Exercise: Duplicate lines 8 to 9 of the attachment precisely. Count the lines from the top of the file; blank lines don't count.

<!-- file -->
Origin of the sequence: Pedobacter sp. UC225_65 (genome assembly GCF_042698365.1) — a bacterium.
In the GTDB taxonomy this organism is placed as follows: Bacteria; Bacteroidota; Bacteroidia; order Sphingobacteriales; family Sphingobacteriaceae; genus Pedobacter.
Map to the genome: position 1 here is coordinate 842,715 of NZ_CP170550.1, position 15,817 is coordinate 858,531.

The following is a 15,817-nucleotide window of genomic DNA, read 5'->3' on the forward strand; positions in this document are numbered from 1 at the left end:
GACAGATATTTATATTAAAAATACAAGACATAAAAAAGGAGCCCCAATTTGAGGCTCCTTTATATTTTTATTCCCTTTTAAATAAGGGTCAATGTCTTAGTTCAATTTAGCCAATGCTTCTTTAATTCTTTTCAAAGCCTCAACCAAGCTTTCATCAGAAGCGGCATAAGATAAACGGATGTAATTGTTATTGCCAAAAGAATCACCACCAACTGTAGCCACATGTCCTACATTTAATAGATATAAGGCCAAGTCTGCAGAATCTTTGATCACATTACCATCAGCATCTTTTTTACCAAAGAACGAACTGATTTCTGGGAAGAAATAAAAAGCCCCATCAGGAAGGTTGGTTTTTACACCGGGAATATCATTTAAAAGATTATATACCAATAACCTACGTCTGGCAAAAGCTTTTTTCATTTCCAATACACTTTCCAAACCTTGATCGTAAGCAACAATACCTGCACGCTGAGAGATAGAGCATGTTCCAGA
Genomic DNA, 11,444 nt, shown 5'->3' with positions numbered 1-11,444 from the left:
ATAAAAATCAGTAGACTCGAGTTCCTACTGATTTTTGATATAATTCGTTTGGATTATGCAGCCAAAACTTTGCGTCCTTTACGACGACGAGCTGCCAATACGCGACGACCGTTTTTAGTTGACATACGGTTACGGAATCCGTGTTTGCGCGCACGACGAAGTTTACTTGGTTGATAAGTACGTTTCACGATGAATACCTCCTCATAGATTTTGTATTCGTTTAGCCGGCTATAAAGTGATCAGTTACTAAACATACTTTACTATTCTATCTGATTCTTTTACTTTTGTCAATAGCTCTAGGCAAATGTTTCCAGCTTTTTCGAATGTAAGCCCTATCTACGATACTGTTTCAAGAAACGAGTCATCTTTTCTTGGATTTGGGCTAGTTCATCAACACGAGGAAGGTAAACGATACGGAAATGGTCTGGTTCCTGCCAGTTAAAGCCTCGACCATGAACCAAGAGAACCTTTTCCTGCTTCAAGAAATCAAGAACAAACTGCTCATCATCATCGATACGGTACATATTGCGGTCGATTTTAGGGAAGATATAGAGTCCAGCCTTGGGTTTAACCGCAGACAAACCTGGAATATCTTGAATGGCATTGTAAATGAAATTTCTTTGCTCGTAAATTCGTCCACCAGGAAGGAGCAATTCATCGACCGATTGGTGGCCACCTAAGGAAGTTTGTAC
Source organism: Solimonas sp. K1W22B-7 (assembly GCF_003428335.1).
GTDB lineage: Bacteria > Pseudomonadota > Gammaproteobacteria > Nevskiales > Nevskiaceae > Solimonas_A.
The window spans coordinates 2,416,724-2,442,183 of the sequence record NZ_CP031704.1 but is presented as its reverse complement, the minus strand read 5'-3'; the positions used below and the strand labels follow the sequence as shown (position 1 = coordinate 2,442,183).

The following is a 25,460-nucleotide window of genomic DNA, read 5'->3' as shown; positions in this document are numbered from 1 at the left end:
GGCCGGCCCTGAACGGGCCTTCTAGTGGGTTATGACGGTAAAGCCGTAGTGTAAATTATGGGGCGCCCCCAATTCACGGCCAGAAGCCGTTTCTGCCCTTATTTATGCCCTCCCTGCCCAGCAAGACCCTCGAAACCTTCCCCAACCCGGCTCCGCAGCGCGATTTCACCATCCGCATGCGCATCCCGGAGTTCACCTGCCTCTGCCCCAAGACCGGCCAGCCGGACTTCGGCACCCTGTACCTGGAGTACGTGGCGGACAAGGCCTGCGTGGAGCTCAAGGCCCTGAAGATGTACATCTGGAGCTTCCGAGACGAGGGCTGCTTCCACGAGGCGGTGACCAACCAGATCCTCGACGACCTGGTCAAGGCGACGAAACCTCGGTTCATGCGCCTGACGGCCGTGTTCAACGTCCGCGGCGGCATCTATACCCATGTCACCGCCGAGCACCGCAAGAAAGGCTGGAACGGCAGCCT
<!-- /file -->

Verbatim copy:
Source organism: Solimonas sp. K1W22B-7 (assembly GCF_003428335.1).
GTDB lineage: Bacteria > Pseudomonadota > Gammaproteobacteria > Nevskiales > Nevskiaceae > Solimonas_A.